A “citation” is a reference to your business information online – specifically, your Name, Address and Phone (NAP).

Why Are Citations Good?

Anytime someone mentions your business on their website they’re bringing attention to you and providing you with exposure to potential customer or clients.

Getting citations is not difficult, but may take some time. It will require that you send emails, make phone calls, and in many cases invest significant time developing relationships.

https://www.forbes.com/sites/joshsteimle/2013/11/07/simple-seo-tip-for-small-businesses-local-citations/

Chose Citation service for Small Business

Several services have appeared in the past few years to assist small businesses in fixing these citations across the web.

These vary from one time services (you pay a few dollars per site to have them update your record) to monthly subscription services (you pay a monthly fee for them to keep you “clean” all the time). In general, keeping your citations clean is an excellent idea, but at the same time don’t throw away money letting people scare you!

Here are 5 things you should consider when looking at citation services:

1. Claimed your business on Google! If not, do this before you do anything else. www.google.com/business. Since the majority of the benefit from citations is Google search, giving them your authoritative data is the easiest and most powerful “fix” you have.

2. How many other sites do you want/need to rank for? There are literally hundreds of directory sites in the US alone. How do you know which ones are important? If you haven’t heard of the directory, you may want to consider whether it’s worth your time and money to update it.

3. If you do hire a Citation service, make sure you get a full audit report of the results and verify it.

4. Make sure your NAP information is on your own website. I can’t tell you how many companies come to claim their listing but don’t have their NAP info on their own site. It doesn’t kill all the steps mentioned above, but it’s a major issue. Not only should you have your NAP on your website, it should be in schema.org format. Talk to your web designer about this.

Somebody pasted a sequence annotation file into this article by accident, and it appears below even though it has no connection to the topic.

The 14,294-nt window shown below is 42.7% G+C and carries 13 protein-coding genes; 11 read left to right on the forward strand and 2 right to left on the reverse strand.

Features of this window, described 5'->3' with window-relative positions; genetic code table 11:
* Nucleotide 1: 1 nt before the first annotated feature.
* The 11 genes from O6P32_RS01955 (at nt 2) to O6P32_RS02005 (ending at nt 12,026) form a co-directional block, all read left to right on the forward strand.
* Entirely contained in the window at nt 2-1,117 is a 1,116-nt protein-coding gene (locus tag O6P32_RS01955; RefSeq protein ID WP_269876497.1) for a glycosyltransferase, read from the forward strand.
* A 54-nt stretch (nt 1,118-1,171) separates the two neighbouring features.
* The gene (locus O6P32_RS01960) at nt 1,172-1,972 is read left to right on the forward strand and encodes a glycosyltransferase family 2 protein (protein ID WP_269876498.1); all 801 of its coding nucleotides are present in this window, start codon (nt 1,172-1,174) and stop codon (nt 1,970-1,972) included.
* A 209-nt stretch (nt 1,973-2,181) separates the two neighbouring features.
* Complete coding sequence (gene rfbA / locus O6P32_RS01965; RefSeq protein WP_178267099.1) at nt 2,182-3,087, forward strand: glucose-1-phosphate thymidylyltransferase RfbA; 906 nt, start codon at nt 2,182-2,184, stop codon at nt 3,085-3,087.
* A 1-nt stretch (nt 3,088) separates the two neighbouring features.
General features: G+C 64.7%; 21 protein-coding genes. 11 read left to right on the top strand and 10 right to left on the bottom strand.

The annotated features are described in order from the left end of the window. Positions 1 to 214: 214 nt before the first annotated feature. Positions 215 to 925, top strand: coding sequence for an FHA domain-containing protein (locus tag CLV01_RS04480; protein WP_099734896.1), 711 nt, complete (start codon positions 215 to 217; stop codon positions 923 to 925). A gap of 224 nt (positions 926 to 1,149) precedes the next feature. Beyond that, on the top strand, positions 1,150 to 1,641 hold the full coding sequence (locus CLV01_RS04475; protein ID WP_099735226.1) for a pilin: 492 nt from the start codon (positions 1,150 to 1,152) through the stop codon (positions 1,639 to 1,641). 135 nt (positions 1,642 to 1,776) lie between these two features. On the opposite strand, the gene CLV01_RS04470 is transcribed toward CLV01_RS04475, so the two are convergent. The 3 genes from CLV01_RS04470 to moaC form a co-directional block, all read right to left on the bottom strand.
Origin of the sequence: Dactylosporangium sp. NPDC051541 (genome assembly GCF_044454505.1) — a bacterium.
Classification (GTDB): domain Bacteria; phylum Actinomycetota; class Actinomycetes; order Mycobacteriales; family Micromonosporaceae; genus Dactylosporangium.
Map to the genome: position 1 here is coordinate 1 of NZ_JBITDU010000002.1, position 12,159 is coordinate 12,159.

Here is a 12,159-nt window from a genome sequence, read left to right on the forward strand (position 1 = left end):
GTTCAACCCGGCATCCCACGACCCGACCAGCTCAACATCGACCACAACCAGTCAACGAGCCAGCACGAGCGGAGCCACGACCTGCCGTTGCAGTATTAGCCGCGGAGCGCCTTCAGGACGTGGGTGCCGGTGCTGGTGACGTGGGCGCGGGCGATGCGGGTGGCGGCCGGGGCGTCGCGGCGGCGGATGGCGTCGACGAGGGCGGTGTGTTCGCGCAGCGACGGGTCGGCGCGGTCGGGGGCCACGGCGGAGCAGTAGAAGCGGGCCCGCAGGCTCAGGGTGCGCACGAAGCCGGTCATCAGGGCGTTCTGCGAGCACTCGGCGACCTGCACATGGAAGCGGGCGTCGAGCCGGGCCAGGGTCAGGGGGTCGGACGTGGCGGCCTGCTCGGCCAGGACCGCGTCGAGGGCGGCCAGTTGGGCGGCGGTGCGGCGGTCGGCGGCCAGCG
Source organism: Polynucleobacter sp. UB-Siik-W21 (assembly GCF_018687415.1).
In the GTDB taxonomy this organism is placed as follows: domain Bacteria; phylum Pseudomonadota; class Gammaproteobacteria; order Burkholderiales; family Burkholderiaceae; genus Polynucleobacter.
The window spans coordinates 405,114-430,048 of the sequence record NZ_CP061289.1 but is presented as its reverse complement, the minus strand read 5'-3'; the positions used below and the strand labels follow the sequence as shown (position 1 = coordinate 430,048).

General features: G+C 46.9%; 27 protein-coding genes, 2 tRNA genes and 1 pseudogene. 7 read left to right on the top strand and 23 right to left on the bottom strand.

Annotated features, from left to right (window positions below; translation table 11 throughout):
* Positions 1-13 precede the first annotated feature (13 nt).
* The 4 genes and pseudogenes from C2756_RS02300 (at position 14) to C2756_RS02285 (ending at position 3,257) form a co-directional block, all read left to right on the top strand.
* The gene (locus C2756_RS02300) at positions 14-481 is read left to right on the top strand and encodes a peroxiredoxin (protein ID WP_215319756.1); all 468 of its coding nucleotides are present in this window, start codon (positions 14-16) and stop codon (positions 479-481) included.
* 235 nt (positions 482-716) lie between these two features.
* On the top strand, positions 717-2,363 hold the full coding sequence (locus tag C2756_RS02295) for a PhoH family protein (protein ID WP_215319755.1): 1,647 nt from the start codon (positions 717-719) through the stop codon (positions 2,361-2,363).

5. Don’t stop with just your NAP. Many sites allow you to fill in additional information – hours of operation, business description, social media links and other attributes. These all help with Local SEO and give your potential customers more to learn about you online. It’s surprising how few businesses take advantage of this.

I have seen some unnecessary actions on behalf of small business owners (which usually includes spending unnecessary money) and if you give me a chance I like to help.

Your NAP is a core part of your business – it is the foundation of what makes you uniquely you online. I’d love to see more business owners take personal responsibility for this, since it is so core to their business.

Discover where to list your business, examine your competition, and monitor your citation growth for better local search rankings.

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